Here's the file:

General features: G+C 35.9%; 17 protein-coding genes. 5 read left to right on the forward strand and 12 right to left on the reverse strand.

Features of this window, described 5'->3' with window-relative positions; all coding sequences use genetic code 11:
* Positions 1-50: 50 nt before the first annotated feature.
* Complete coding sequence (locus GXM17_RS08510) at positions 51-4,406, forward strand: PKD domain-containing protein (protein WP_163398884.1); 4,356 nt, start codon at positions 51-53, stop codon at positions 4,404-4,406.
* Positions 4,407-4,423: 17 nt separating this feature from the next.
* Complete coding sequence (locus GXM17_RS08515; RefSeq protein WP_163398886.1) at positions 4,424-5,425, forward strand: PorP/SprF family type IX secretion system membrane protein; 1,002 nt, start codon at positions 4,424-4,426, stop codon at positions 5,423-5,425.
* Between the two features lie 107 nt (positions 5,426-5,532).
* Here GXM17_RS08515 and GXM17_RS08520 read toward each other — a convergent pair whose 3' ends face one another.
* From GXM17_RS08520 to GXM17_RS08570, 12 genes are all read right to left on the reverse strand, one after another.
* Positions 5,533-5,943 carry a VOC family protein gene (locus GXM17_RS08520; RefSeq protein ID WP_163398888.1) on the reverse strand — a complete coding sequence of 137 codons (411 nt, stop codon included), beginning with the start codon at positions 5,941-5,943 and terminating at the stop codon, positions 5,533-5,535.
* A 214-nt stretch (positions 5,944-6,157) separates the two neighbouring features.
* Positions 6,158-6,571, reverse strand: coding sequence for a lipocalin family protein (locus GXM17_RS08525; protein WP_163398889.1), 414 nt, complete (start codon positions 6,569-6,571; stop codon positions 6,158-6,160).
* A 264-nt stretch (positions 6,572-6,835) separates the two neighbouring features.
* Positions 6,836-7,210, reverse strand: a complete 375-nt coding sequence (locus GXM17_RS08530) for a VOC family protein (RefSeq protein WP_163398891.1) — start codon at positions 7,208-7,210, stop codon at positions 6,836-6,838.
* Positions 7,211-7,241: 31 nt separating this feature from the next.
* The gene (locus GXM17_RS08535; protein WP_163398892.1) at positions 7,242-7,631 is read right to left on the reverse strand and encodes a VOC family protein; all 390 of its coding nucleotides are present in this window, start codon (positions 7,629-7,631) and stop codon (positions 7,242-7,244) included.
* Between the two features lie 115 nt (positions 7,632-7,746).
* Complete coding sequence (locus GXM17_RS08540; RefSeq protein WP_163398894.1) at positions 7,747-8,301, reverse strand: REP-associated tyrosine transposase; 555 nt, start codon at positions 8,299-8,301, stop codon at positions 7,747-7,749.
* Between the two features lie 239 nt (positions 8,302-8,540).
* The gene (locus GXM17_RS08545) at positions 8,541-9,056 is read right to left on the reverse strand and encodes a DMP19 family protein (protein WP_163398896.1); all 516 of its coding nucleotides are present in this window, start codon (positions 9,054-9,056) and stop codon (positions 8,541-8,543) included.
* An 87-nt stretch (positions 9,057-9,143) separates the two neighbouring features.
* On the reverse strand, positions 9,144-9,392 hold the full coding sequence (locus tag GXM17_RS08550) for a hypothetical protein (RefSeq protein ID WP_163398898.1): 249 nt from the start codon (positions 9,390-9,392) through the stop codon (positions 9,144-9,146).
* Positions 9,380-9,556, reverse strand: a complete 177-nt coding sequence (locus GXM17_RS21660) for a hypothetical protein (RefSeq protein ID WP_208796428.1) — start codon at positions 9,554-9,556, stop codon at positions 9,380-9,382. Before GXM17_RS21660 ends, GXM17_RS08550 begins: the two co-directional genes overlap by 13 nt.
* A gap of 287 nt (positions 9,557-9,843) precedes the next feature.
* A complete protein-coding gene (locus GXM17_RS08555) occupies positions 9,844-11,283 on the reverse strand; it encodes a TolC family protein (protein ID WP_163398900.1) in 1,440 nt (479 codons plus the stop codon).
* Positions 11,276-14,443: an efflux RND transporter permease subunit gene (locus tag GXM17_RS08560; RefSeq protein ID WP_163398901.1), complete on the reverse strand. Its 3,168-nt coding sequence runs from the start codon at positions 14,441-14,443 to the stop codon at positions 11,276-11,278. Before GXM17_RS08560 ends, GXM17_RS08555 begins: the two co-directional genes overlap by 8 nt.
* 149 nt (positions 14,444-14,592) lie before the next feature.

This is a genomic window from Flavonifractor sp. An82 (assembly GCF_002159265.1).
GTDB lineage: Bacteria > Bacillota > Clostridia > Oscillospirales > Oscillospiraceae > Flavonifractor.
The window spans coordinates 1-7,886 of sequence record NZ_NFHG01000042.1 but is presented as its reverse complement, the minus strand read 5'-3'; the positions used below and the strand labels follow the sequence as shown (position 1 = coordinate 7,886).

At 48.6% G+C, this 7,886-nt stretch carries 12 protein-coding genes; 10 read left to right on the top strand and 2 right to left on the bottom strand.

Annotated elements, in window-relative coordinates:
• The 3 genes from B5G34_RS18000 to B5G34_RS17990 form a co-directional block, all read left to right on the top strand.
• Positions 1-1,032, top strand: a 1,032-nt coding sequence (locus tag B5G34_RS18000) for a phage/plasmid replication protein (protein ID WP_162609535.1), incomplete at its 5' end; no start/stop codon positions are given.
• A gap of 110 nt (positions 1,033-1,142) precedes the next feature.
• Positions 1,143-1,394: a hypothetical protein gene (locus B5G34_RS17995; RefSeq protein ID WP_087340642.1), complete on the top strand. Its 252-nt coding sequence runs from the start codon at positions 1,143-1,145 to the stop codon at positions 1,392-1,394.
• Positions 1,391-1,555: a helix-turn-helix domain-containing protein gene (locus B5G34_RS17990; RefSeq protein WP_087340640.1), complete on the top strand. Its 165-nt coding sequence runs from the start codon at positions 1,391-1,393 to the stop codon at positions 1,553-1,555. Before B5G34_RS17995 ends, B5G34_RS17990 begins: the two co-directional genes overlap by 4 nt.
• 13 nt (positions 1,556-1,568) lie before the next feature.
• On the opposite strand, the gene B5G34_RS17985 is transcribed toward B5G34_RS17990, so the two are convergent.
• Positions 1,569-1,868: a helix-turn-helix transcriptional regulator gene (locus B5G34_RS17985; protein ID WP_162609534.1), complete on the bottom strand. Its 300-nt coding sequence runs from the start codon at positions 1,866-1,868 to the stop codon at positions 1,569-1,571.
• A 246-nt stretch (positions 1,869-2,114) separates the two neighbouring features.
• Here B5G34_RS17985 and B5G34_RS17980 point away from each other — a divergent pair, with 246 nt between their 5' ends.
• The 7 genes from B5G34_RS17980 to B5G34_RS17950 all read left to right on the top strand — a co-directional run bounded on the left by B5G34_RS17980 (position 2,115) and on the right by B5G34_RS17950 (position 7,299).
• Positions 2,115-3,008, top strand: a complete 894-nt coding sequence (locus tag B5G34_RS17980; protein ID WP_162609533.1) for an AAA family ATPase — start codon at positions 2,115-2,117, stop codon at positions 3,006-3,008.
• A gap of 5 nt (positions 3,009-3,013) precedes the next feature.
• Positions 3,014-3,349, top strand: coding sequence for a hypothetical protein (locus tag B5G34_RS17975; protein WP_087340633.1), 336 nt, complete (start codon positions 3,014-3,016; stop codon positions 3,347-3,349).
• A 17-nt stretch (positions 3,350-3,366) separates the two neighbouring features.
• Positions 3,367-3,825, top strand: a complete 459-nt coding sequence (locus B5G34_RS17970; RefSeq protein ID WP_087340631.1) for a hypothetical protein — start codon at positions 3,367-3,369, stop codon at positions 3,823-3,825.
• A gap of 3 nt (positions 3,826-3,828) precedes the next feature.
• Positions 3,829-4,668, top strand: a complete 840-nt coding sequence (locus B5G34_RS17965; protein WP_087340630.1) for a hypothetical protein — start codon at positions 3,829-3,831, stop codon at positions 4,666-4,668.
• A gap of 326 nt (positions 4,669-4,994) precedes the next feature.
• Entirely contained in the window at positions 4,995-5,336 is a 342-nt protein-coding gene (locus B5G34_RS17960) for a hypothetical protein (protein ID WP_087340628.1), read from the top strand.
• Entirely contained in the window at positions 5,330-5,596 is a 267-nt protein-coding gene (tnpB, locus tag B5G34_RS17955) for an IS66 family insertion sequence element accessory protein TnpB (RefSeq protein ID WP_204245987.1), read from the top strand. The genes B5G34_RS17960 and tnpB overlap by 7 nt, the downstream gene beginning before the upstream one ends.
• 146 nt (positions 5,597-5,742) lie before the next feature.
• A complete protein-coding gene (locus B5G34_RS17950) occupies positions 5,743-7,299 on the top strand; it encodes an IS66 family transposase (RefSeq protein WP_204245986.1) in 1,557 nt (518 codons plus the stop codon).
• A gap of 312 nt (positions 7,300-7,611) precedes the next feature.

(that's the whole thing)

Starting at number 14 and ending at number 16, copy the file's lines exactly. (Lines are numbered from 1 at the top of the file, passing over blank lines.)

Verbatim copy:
* Positions 6,836-7,210, reverse strand: a complete 375-nt coding sequence (locus GXM17_RS08530) for a VOC family protein (RefSeq protein WP_163398891.1) — start codon at positions 7,208-7,210, stop codon at positions 6,836-6,838.
* Positions 7,211-7,241: 31 nt separating this feature from the next.
* The gene (locus GXM17_RS08535; protein WP_163398892.1) at positions 7,242-7,631 is read right to left on the reverse strand and encodes a VOC family protein; all 390 of its coding nucleotides are present in this window, start codon (positions 7,629-7,631) and stop codon (positions 7,242-7,244) included.